Help fix A la Ronde’s leaky roof by reading a good book

PUBLISHED: 13:35 06 September 2018

A La Ronde's 'pre-loved' book sale aims to raise much-needed funds to fix the building's leaking roof. Picture: contributed

A La Ronde's 'pre-loved' book sale aims to raise much-needed funds to fix the building's leaking roof. Picture: contributed


The custodians of a famous and historical sixteen-sided house in Exmouth are holding a bonanza book sale to raise money for fixing its roof.

A La Ronde. Photo by Terry Ife ref exe 3032-22-13TIA La Ronde. Photo by Terry Ife ref exe 3032-22-13TI

A La Ronde, on Summer Lane, near Lympstone, is currently holding its annual Pre-Loved Book Sale, to raise money for its upkeep.

The National Trust property in Exmouth is currently investigating the cause of water ingress into its shell gallery and working out how to fix the leak.

Previous owners of A la Ronde have used creative fundraising methods to care for the unique house, from breeding Airedale puppies, to holding minuets.

The National Trust is no exception; Second hand book sales raise in excess of £10,000 each year for the conservation of A la Ronde.

More than 1,000 books and many jigsaw puzzles are currently on sale in the hay meadow and house. The puzzles are pre-checked by volunteers to make sure all the pieces are in place.

Operations manager, Salli Carr-Griffin, said: “Each year, a fantastic array of books is donated and we save the vintage, collectable, first editions and signed copies for this very special event.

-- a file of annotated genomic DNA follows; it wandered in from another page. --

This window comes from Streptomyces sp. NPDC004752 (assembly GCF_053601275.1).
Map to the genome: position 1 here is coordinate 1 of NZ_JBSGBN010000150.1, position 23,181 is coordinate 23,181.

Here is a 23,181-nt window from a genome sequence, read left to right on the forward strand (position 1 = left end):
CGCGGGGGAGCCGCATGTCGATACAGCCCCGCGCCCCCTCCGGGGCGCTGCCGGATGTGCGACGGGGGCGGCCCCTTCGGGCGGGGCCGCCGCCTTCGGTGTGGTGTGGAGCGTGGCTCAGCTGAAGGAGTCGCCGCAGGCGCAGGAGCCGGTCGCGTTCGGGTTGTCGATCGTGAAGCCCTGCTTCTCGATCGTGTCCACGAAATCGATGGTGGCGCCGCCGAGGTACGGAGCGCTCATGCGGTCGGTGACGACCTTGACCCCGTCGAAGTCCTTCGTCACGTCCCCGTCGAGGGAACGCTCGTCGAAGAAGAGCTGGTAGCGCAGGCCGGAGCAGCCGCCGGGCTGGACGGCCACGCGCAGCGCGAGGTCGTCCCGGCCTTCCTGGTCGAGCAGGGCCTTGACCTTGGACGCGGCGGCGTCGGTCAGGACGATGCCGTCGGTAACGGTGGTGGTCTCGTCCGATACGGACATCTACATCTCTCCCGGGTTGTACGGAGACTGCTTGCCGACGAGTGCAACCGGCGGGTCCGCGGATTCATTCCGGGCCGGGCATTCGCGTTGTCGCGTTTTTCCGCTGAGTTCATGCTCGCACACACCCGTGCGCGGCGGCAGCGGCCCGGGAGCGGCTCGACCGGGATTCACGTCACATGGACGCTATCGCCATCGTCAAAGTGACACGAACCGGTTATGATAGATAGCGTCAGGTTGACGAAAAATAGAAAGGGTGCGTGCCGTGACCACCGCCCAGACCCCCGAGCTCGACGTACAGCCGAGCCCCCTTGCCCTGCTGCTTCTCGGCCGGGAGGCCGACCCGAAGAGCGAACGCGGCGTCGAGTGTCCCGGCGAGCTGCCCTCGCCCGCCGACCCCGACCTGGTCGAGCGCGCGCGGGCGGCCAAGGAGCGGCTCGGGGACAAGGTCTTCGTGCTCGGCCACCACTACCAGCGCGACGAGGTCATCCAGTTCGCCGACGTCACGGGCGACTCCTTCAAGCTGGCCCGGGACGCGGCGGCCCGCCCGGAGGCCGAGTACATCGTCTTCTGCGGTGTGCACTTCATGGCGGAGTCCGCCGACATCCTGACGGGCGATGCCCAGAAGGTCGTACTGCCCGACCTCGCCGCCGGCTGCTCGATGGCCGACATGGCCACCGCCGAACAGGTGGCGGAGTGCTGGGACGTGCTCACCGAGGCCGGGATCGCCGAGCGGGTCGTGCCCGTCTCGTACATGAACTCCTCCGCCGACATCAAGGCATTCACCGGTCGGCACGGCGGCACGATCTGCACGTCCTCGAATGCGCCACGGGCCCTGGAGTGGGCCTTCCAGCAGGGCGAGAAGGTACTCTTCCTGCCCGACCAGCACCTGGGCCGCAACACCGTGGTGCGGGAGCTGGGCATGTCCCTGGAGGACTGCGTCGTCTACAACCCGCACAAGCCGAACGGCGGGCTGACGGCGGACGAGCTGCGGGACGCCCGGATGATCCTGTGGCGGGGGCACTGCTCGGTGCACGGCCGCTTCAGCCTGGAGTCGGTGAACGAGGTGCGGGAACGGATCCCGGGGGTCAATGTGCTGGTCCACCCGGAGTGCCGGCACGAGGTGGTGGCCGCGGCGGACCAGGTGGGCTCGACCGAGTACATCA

“All the books are kindly donated and a team of volunteers sort the books to check their condition and give them the right price. This event raises a fantastic sum of money which will be going into making the roof watertight and keeping our shells dry.”

A la Ronde is a sixteen-sided building full of creative treasures from around the world. This hexadecagonal building was the work of cousins Jane and Mary Parminter in 1796.

The house has almost exclusively been owned by women and maintained a feminist legacy, still going strong today.

Visitors can view its striking shell and feather designs throughout the house, find out about its creative design and ask about its one and only male owner.

With the 360-degree touch screen virtual tour, every visitor can get up close to the shell gallery and view the shell ceiling, as the Parminter women intended while conservation work is ongoing.

The annual book sale got started on Friday, August 31, and will continue until Sunday, September 9.

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